Which animal health needs are currently unmet?

In many countries, we don't have the needed crossover of medications and expertise to provide healthcare and prevent the spread of disease. Economics is a big factor, as are regulations. Even in a number of developed countries, veterinarians in both farm and pet practices cannot practice medicine at the level we enjoy.

We have made progress in aquatic medicine but not enough. And we still have a major challenge in controlling cancer. Finally, a number of equine orthopedic injuries are not treatable, and we don't have the pain medications we need for food animals.

What changes in veterinary medicine do you hope will occur in the next 100 years?

We will have to address the potential health problems as the edge of the rain forest moves inward and new diseases emerge.

Moreover, it would be beneficial if more of our foreign aid could be designated for food-animal healthcare in undeveloped countries.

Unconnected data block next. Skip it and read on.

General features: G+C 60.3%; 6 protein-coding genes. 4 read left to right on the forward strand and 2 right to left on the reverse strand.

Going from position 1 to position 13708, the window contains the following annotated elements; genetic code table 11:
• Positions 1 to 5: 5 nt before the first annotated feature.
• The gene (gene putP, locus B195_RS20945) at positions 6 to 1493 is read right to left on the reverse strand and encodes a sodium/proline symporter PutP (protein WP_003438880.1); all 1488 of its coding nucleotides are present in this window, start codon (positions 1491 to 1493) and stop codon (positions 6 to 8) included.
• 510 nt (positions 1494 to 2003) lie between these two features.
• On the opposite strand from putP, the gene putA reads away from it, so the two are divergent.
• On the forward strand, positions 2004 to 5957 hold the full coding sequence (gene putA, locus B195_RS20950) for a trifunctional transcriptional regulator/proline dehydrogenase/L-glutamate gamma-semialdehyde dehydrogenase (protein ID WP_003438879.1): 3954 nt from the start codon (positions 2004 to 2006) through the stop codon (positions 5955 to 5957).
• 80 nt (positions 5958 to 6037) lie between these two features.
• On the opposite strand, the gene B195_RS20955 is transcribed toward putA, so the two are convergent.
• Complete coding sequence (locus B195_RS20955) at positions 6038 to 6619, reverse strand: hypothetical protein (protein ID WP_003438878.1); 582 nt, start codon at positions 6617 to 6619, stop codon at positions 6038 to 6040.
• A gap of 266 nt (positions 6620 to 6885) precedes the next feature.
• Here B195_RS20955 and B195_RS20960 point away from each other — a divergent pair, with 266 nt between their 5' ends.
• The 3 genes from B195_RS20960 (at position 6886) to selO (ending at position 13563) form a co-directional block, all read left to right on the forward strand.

Our record of cooperating with our sister medical professions has dramatically improved, but we will need to develop closer partnerships in the future.

And veterinary colleges worldwide will need to step up their cooperative efforts. This has improved greatly during the last few years, but in the next 100 years it will be key to international progress.

Advances I think we'll see in the next 100 years include the following:

  • Improved vaccines and medications with greater sharing of scientific data for approval and usage. More pharmacokinetics research will be done to better understand drug uptake and distribution.

  • Genetically improved animals with greater resistance to disease.

  • Improvements in tissue-healing technologies such as in nerve damage through cellular research.

  • Improvements in the prevention and treatment of cancer.

  • Databases and warning systems to reduce or prevent the spread of diseases internationally.